Neoplastic thyroid gland may be fertile “soil” for tumor metastasis due to decreases in oxygen concentration, altered iodine content, and the rich vascularity associated with neoplasia [3]. Tumor metastasis is very complex, and tumor-to-tumor metastasis is likely even more so, and these theories are probably only part of a complex mechanism that at present is poorly understood.

Tumor-to-tumor metastasis should be considered whenever a distinct, dimorphic pattern is encountered in a tumor [19, 25]. When a component of poorly differentiated carcinoma is present in the thyroid in association with a follicular patterned lesion, as occurred in this case, the differential diagnosis would include thyroid carcinoma arising in association with a follicular adenoma, insular carcinoma (poorly differentiated thyroid carcinoma), glandular variant of medullary carcinoma, the rare mixed medullary and follicular composite tumor, mucoepidermoid carcinoma, contiguous spread from carcinomas of adjacent pharynx, larynx, trachea, or esophagus, and metastasis [4, 7, 9, 27]. Colon carcinoma metastatic to the thyroid gland and columnar cell carcinoma of the thyroid must be distinguished from one another [28]. Metastatic carcinoma within the thyroid gland is negative for thyroglobulin and calcitonin [4, 7]. Thyroid transcription factor-1 (TTF-1) has little value in the differential diagnosis of lung carcinoma metastatic to thyroid versus a primary thyroid carcinoma, as both are often positive [20]. Similarly, both metastatic lung carcinoma and glandular variant of medullary carcinoma can be CEA positive. Metastatic breast carcinoma can be ER and PR positive, but will be thyroglobulin and calcitonin negative [7, 18]. As in the present case, careful attention to clinical history, the dimorphic histologic appearance, comparison with prior surgical material, and immunohistochemistry for thyroglobulin, TTF-1, and calcitonin can be helpful in arriving at a correct diagnosis.

Before diagnosing renal cell carcinoma metastatic to the thyroid gland, primary thyroid lesions that can show clear cell change should be excluded [4]. These include primary thyroid tumors such as follicular neoplasms (Hurthle cell type and otherwise), papillary carcinoma, medullary carcinoma, and paraganglioma. Attention to clinical history, presence of multifocal growth pattern, optically clear rather than granular cytoplasm, a sinusoidal pattern of vascularization, and positivity for CD10, renal cell carcinoma antigen (RCC), and vimentin, and negativity for TTF-1 and thyroglobulin, favor a diagnosis of metastatic renal cell carcinoma [3, 5, 17]. Other secondary tumors with clear cell features should also be excluded, including those arising from the lung and salivary gland tissue. Distinction of a primary tumor from metastasis can be difficult without histologic comparison with prior specimen. Some have used DNA ploidy, loss of heterozygosity (LOH) analysis of the von Hippel-Lindau (VHL) gene locus, and Ras mutation status as adjuncts to diagnosing tumors metastatic to thyroid [7, 22]. Presence of Ras mutation favors a primary thyroid follicular neoplasm over metastatic renal cell carcinoma. Loss of VHL gene locus favors a diagnosis of metastatic renal cell carcinoma over a primary thyroid neoplasm with clear cell change [22].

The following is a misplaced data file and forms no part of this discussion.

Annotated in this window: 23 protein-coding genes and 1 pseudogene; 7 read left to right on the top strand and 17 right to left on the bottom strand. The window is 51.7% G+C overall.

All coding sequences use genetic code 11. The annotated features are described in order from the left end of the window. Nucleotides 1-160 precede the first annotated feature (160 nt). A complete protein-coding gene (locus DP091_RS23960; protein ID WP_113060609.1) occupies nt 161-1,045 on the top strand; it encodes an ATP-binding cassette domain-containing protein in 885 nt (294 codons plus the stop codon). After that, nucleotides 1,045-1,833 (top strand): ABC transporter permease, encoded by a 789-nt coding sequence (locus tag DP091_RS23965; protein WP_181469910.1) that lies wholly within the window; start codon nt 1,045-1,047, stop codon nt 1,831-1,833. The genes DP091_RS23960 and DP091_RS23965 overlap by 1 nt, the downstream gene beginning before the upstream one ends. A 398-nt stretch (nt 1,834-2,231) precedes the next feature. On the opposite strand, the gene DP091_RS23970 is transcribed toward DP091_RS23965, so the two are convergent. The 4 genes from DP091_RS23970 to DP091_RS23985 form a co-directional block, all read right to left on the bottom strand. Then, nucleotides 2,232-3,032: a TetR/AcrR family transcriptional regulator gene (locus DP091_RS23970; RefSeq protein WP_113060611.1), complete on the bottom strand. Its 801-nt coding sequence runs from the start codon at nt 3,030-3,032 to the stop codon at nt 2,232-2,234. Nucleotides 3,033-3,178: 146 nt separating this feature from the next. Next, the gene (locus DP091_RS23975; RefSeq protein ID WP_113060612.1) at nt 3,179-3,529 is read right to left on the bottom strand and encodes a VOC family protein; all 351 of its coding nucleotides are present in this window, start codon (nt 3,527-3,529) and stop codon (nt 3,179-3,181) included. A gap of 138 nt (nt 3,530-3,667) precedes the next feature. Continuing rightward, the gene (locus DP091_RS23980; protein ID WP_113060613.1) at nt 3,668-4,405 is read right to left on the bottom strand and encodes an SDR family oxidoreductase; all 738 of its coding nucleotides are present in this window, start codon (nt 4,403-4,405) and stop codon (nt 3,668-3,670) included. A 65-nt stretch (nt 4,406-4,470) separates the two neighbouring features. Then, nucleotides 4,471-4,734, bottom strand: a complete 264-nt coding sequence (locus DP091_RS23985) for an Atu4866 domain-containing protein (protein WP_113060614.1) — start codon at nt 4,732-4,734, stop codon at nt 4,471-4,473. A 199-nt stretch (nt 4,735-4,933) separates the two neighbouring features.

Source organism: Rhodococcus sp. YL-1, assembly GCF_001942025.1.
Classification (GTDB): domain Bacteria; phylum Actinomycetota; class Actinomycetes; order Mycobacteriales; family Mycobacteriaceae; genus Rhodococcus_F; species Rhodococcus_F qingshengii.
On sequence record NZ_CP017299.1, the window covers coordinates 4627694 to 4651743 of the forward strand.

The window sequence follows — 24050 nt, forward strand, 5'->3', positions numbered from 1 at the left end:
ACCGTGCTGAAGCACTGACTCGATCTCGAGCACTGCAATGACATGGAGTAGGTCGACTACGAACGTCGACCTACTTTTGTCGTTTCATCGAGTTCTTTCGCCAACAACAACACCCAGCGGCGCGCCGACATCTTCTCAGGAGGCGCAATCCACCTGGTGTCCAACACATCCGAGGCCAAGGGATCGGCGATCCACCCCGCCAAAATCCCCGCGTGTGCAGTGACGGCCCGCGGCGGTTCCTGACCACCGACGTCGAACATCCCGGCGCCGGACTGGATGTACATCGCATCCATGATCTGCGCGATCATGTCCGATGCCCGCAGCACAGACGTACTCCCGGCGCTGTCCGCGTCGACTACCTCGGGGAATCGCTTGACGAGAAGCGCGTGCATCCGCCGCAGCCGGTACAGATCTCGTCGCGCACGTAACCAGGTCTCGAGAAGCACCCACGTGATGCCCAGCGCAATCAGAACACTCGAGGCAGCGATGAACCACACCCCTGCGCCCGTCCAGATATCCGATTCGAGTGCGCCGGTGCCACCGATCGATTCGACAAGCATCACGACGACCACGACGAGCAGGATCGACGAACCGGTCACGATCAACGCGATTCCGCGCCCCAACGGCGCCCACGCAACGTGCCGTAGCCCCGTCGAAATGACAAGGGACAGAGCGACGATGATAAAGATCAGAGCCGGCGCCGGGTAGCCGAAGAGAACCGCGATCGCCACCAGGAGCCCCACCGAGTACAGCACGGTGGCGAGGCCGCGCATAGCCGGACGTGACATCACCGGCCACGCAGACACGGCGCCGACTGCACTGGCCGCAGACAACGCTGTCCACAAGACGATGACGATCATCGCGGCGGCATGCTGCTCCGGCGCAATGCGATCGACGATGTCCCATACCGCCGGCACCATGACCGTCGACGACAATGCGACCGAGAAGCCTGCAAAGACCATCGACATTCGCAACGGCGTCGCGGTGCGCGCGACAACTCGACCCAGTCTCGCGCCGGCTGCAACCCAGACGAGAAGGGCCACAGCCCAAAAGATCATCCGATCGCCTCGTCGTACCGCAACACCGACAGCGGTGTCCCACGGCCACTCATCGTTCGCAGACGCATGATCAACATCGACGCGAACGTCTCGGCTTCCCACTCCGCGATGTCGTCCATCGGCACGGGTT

This paper reviews the 27 reported cases of a thyroid neoplasm serving as recipient in a tumor-to-tumor metastasis and describes the 28th such case, a poorly differentiated carcinoma of lung metastatic to a follicular adenoma. It is important to note, however, that even in patients with a clinical history of malignancy a new thyroid nodule is still likely to be a benign lesion [17]. While metastatic tumors in the thyroid gland are relatively uncommon, tumors metastatic to other thyroid neoplasms are extremely rare. Clinical history of prior malignancy, presence of a dimorphic cell population, and comparison with prior surgical material is useful in diagnosing tumor-to-tumor metastasis involving the thyroid gland as recipient. This review of 28 examples of a thyroid neoplasm serving as recipient tumor in a tumor-to-tumor metastasis indicates that follicular adenoma is the most common recipient thyroid neoplasm (16/28 cases), and papillary carcinoma is the most common malignant recipient thyroid neoplasm (9/28 cases). Renal cell carcinoma, lung, and breast carcinomas are the most common neoplasms to metastasize to a thyroid neoplasm.